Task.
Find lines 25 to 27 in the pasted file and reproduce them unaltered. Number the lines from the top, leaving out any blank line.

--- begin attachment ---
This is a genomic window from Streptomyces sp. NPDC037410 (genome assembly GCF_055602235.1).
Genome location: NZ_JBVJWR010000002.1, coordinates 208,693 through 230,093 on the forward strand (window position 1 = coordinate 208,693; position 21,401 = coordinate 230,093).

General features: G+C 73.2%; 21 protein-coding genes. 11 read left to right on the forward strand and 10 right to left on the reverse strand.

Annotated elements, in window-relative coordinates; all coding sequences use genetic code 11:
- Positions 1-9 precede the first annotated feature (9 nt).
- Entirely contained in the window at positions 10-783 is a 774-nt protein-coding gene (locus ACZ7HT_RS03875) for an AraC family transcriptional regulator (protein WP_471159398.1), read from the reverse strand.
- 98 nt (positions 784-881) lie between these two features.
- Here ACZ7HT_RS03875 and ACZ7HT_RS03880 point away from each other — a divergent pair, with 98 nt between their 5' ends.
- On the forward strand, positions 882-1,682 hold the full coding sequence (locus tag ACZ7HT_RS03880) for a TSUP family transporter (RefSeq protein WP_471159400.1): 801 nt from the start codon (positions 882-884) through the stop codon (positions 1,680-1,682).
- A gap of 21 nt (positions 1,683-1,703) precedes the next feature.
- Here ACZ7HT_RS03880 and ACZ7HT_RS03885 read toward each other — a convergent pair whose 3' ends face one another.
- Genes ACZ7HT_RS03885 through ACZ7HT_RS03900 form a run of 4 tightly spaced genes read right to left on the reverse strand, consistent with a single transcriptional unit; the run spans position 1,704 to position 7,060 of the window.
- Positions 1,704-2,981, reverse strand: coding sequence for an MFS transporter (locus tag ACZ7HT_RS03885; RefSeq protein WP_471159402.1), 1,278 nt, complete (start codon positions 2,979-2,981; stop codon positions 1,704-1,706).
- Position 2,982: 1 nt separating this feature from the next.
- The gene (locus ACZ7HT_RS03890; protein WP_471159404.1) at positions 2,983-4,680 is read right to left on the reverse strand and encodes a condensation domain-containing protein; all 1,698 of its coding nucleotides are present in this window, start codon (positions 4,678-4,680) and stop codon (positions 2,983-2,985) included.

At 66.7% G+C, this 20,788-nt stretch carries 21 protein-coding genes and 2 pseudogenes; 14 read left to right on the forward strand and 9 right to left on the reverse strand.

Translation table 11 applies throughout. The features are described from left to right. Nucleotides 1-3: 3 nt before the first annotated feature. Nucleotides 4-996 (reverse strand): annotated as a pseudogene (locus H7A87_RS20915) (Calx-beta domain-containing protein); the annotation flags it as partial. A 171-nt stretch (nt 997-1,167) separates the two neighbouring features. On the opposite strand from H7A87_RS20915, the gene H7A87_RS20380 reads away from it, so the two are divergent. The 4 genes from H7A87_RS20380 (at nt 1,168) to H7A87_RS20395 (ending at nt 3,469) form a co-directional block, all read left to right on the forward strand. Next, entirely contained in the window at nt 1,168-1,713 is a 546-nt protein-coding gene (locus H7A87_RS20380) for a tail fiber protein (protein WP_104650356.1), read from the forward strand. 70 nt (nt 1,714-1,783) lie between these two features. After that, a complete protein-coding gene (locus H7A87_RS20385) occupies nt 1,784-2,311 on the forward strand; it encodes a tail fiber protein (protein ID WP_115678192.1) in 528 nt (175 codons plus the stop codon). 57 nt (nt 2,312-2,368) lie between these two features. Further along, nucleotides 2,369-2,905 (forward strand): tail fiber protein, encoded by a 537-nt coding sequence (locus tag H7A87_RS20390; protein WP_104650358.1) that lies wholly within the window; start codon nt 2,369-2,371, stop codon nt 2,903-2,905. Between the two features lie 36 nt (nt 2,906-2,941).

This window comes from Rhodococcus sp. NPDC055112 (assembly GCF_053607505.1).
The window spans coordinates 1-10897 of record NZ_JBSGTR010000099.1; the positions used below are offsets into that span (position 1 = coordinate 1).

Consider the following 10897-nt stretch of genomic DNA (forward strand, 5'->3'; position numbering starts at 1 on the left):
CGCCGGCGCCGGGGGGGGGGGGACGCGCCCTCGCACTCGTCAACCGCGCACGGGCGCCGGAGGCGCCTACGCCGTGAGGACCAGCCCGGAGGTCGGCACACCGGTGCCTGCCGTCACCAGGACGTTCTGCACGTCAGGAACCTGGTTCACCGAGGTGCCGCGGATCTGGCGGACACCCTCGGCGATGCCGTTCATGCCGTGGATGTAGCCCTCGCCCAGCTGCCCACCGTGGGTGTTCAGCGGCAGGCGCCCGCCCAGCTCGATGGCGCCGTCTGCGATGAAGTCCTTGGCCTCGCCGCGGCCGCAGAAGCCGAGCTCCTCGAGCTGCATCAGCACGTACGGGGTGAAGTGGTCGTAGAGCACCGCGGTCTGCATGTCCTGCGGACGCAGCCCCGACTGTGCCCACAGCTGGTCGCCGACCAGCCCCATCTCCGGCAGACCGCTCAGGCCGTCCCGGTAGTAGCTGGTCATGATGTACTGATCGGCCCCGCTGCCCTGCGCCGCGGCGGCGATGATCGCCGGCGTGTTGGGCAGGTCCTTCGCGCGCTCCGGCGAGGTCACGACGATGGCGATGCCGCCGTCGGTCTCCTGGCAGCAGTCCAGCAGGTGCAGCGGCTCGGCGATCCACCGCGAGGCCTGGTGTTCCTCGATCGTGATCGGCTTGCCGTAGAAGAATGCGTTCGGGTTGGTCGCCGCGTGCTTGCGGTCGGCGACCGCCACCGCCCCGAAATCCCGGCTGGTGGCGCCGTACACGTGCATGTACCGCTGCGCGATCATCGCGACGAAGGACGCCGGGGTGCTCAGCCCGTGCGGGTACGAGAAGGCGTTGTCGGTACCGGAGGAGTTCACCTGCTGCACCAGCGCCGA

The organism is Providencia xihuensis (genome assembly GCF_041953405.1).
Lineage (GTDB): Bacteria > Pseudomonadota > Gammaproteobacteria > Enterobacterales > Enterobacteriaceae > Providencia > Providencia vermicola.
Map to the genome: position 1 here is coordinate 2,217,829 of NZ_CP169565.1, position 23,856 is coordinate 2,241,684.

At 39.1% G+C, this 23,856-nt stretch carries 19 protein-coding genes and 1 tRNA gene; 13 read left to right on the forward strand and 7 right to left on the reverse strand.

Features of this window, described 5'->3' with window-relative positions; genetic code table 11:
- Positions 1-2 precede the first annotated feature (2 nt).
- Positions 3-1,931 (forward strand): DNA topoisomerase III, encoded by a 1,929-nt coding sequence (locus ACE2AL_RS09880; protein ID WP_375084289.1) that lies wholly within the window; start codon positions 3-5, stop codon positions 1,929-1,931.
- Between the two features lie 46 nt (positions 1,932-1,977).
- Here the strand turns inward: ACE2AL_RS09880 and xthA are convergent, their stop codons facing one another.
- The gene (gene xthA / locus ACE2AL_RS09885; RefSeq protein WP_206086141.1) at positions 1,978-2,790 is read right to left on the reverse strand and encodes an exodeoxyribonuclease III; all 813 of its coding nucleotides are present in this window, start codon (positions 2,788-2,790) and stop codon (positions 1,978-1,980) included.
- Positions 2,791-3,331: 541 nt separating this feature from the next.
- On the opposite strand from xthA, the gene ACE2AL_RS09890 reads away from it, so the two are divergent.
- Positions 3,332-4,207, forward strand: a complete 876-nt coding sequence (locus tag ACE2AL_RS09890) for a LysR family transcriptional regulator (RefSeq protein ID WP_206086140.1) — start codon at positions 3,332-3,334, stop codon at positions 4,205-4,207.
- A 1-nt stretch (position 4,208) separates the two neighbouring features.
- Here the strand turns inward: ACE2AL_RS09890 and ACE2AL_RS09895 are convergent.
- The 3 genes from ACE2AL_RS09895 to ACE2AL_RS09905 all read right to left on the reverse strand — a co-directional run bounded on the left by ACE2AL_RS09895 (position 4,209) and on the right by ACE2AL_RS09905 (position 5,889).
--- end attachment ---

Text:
At 39.1% G+C, this 23,856-nt stretch carries 19 protein-coding genes and 1 tRNA gene; 13 read left to right on the forward strand and 7 right to left on the reverse strand.

Features of this window, described 5'->3' with window-relative positions; genetic code table 11:
- Positions 1-2 precede the first annotated feature (2 nt).